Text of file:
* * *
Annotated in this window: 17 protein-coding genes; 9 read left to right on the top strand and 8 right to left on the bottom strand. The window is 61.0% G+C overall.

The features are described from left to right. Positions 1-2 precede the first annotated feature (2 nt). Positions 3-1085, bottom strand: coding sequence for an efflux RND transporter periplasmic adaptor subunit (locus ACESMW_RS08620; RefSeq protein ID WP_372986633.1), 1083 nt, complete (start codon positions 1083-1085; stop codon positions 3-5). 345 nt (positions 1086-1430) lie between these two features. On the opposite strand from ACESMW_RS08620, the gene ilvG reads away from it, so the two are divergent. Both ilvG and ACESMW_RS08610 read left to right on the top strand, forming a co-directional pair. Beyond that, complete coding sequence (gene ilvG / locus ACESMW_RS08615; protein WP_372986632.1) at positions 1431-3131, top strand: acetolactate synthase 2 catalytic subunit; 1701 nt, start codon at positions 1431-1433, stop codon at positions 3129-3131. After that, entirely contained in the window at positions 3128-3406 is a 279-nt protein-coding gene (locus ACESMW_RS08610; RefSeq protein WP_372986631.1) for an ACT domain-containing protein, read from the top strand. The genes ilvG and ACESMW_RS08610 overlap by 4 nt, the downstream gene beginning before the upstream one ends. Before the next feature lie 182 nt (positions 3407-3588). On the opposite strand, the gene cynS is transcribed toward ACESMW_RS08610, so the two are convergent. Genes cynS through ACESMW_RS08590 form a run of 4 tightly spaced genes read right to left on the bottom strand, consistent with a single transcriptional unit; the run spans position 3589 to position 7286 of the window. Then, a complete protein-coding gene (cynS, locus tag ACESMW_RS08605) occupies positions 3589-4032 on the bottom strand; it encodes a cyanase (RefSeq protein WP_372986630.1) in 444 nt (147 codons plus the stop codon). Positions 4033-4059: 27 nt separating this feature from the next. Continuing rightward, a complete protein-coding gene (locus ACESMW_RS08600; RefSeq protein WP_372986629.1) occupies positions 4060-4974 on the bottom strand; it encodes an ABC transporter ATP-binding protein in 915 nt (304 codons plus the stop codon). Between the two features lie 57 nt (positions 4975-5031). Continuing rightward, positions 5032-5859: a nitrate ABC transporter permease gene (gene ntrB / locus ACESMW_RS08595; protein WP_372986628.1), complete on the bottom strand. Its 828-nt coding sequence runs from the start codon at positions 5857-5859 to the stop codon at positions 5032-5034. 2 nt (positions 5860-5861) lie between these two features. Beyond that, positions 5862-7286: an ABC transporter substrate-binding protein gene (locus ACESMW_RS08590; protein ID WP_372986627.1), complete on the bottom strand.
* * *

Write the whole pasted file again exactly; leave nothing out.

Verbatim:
Annotated in this window: 17 protein-coding genes; 9 read left to right on the top strand and 8 right to left on the bottom strand. The window is 61.0% G+C overall.

The features are described from left to right. Positions 1-2 precede the first annotated feature (2 nt). Positions 3-1085, bottom strand: coding sequence for an efflux RND transporter periplasmic adaptor subunit (locus ACESMW_RS08620; RefSeq protein ID WP_372986633.1), 1083 nt, complete (start codon positions 1083-1085; stop codon positions 3-5). 345 nt (positions 1086-1430) lie between these two features. On the opposite strand from ACESMW_RS08620, the gene ilvG reads away from it, so the two are divergent. Both ilvG and ACESMW_RS08610 read left to right on the top strand, forming a co-directional pair. Beyond that, complete coding sequence (gene ilvG / locus ACESMW_RS08615; protein WP_372986632.1) at positions 1431-3131, top strand: acetolactate synthase 2 catalytic subunit; 1701 nt, start codon at positions 1431-1433, stop codon at positions 3129-3131. After that, entirely contained in the window at positions 3128-3406 is a 279-nt protein-coding gene (locus ACESMW_RS08610; RefSeq protein WP_372986631.1) for an ACT domain-containing protein, read from the top strand. The genes ilvG and ACESMW_RS08610 overlap by 4 nt, the downstream gene beginning before the upstream one ends. Before the next feature lie 182 nt (positions 3407-3588). On the opposite strand, the gene cynS is transcribed toward ACESMW_RS08610, so the two are convergent. Genes cynS through ACESMW_RS08590 form a run of 4 tightly spaced genes read right to left on the bottom strand, consistent with a single transcriptional unit; the run spans position 3589 to position 7286 of the window. Then, a complete protein-coding gene (cynS, locus tag ACESMW_RS08605) occupies positions 3589-4032 on the bottom strand; it encodes a cyanase (RefSeq protein WP_372986630.1) in 444 nt (147 codons plus the stop codon). Positions 4033-4059: 27 nt separating this feature from the next. Continuing rightward, a complete protein-coding gene (locus ACESMW_RS08600; RefSeq protein WP_372986629.1) occupies positions 4060-4974 on the bottom strand; it encodes an ABC transporter ATP-binding protein in 915 nt (304 codons plus the stop codon). Between the two features lie 57 nt (positions 4975-5031). Continuing rightward, positions 5032-5859: a nitrate ABC transporter permease gene (gene ntrB / locus ACESMW_RS08595; protein WP_372986628.1), complete on the bottom strand. Its 828-nt coding sequence runs from the start codon at positions 5857-5859 to the stop codon at positions 5032-5034. 2 nt (positions 5860-5861) lie between these two features. Beyond that, positions 5862-7286: an ABC transporter substrate-binding protein gene (locus ACESMW_RS08590; protein ID WP_372986627.1), complete on the bottom strand.